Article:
4124 Private Byrne, C., 2nd Battalion The Hampshire Regiment, latterly the Machine-Gun Corps, provides an account of an infantryman's life in the trenches of the Western Front during the Great War. Charlie ("Ginger") Byrne was a typical young "tommy" who had no liking or aptitude for writing, but at the age of 82, sound in body and having a mind blessed with total recall, he was persuaded to tell his story to an interested and observant listener. Joy Cave has achieved the transition into print of Charlie's war, set down in the form in which he related it, with an added commentary on the larger events in which, like so many of his generation, this humble soldier found himself caught up. It is not a narrative of grand strategy, nor a recital of epic heroism (although courage enough is evident), but the reminiscence of the ordinary infantryman - the individual viewpoint of one tiny cog in a colossal war machine. Through the account of chaos shines the tolerant good humor and forbearance of the soldier who fought and survived.
|Publisher:||Pen and Sword|
|Product dimensions:||6.40(w) x 9.40(h) x 0.50(d)|
About the Author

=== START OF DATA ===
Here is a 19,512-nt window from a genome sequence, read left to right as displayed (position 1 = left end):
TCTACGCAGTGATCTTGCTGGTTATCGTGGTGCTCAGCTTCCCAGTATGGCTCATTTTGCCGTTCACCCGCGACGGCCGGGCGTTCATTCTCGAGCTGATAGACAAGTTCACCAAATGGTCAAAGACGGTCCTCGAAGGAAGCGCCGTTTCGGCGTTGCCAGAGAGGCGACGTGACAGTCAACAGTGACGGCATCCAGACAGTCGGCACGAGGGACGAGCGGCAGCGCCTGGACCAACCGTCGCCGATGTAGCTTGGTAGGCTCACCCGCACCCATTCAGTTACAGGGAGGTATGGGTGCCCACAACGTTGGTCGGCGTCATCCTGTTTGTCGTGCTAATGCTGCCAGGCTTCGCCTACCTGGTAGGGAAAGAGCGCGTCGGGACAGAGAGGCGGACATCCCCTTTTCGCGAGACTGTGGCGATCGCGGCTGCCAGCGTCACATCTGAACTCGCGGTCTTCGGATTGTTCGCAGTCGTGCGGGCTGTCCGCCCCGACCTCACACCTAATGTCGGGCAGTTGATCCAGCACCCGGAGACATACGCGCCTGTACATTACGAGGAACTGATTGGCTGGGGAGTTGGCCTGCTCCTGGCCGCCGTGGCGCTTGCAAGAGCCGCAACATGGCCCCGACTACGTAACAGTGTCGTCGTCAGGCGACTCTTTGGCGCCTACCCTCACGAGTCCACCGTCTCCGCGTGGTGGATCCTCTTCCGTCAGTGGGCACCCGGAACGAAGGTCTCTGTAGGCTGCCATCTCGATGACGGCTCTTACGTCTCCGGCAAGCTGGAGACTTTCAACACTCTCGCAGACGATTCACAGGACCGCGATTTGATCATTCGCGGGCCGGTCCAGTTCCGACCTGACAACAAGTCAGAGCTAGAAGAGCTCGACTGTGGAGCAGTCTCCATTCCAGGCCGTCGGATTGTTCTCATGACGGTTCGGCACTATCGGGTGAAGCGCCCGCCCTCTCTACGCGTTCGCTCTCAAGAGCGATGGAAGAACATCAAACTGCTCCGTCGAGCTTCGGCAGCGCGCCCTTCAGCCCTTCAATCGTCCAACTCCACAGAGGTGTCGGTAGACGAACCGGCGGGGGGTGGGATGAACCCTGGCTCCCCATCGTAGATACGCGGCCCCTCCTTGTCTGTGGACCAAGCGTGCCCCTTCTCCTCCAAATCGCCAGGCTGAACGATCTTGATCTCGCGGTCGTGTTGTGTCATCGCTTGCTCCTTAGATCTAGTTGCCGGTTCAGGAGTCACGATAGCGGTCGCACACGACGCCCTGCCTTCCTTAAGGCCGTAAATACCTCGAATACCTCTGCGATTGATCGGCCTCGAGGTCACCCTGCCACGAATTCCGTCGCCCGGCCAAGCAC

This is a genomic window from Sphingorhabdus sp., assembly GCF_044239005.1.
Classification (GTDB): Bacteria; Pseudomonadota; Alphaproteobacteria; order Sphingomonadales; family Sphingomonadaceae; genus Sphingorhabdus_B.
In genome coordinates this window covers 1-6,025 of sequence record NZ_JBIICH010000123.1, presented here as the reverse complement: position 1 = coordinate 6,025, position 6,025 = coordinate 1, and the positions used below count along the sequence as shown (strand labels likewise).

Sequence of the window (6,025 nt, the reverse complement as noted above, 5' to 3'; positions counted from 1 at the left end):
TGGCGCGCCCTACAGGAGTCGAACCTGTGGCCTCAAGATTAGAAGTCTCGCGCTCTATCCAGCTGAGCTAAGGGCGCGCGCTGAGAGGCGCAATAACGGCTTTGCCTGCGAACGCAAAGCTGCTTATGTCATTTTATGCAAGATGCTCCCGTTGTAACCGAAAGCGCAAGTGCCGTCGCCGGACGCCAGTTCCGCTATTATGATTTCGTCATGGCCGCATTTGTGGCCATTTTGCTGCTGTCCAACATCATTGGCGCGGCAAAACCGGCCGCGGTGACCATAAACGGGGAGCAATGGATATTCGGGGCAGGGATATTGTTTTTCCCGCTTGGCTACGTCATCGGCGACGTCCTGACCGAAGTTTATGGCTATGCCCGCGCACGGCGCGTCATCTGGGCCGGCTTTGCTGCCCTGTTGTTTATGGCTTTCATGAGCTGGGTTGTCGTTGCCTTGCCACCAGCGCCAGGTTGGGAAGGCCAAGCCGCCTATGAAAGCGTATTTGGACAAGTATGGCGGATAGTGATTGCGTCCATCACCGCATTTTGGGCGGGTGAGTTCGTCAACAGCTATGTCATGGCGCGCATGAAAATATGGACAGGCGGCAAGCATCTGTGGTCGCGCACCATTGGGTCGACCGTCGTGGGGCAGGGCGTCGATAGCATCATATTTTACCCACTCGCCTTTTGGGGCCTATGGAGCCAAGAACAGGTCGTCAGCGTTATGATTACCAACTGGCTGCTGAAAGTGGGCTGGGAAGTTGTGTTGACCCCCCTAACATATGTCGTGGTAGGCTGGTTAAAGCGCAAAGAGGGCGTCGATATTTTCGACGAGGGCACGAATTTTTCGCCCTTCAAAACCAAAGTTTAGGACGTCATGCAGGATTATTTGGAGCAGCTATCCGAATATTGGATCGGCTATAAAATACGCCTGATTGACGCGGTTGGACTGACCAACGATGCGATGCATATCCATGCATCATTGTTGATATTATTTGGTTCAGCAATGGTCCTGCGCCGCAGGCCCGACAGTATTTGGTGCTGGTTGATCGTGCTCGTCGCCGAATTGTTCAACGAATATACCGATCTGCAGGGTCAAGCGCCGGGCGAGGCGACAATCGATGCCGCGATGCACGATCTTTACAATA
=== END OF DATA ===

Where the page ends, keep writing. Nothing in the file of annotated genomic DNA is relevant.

Joy B. Cave was born in the City of London in 1922, and educated at Luton High School for Girls at the University of London. During the Second World War she served in the Women's Auxiliary Air Force, and in 1943 marred Norman Cave, who ended the war as a captain in the Cheshire Regiment. At the time of the publication of her first book – What Became of Corporal Pittman? (1974) – she was an English teacher at what was then the Priory School for Girls, but she has subsequently retired. A founder member of the Western Front Association, for which she does much work, she visits the Great War battlefields of France and Belgium at least once a year. She also feels an an special attachment to Newfoundland – her second book was Two Newfoundland VCs (1984) – and visits that province as often as she can. She and her husband have lived in Shropshire for the past thirty years.